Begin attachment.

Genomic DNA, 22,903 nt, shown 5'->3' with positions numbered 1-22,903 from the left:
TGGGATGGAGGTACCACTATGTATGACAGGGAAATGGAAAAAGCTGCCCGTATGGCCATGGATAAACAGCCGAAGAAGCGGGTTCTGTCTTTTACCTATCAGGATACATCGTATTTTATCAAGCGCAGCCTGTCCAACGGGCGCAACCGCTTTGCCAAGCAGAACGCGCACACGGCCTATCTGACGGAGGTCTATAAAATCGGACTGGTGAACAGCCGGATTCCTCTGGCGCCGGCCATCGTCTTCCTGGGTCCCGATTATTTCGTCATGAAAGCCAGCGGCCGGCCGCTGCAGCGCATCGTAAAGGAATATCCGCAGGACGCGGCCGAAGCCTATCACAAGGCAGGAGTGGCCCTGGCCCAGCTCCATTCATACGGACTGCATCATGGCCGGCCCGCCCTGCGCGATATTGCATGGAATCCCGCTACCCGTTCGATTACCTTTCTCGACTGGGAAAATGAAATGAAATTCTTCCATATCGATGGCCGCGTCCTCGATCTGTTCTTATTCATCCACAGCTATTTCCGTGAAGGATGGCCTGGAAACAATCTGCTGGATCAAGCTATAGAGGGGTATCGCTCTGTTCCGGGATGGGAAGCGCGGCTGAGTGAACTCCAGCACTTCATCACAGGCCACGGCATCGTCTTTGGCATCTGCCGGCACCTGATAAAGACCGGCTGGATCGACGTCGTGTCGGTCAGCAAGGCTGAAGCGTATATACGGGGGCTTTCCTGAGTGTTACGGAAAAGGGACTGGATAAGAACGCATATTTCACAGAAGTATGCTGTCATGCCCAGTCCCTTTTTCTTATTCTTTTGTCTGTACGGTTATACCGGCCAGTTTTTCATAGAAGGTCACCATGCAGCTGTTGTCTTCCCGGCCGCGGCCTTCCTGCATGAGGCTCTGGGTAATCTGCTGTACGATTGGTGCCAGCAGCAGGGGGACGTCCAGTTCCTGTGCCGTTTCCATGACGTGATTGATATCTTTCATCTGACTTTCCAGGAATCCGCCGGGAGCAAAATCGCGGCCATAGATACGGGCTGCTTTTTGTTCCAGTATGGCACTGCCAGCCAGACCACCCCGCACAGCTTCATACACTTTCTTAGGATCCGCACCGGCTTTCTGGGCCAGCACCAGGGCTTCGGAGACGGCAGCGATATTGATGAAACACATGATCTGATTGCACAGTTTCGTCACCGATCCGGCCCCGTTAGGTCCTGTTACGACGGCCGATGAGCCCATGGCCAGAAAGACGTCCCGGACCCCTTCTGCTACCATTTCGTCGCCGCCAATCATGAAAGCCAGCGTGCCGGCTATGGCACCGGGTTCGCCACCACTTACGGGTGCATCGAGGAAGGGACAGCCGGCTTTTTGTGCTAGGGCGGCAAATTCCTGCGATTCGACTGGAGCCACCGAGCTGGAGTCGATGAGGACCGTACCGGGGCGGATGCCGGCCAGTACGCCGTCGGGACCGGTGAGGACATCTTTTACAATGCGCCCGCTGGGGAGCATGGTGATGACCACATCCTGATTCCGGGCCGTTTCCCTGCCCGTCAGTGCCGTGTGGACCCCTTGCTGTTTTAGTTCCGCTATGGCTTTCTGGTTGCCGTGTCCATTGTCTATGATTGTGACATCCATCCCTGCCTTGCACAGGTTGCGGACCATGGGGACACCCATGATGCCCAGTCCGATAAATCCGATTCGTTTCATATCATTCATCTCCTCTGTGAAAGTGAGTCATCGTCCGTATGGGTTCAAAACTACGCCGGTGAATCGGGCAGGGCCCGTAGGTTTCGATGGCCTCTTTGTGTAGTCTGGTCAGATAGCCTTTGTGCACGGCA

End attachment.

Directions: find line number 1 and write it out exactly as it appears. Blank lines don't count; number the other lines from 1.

Genomic DNA, 22,903 nt, shown 5'->3' with positions numbered 1-22,903 from the left: